Kristin E. M. BuhrThe present paper consists of two studies intended to further the understanding ofintolerance of uncertainty and its relationship to worry. The fmt study examineci thepsychornetric properties of the English version of the intolerance of Uncertainty ScaIe(WS),hich hasalready been vdidated in French. Factor analysis indicated that the IUShas a Cfac tor structure tha represents the idea that uncertainty is stressful and upsetting,uncertainty Ieads to the inability to act, uncertain events are negative and should beavoided, and king uncertain is not fair. The IUS has excellent interna1 consistency, goodtest-retest reliability, and convergent and divergent validity when assessed with symptommeasures of worry, depression, and anxiety. The second study attempted to assess theunique relationship ktween intoleranceof uncertainty and worry, beyond constructsalready associated with worry such as perfectionism and control. Fwthermore, the studyassessed the distinction between intolerance of uncertainty and intolerance of ambiguity.The resuIts suggest that worry has a stronger relationship with intolerance of uncertaintythan perfectionism, controI, and intolerance of ambiguity. Moreover, the resuits indicatethat ntolerance of uncertainty and intolerance of ambiguity are distinct co ns m cs .Overall, this study suggests that the iS is a sound measure of intolerance of uncertaintyand supports the idea that intolerance of uncertainty is an important co ns mct involved inworry.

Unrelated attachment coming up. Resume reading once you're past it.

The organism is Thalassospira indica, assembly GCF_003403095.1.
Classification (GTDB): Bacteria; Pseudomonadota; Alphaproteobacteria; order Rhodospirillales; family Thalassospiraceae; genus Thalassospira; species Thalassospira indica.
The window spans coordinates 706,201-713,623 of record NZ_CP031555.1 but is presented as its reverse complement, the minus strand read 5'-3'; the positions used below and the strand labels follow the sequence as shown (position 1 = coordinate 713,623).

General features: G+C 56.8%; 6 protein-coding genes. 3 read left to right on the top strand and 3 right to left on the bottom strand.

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    Ac know ledgments1would k e o thankmy supervisor,Dr. Michel Dugas, for his direction, support,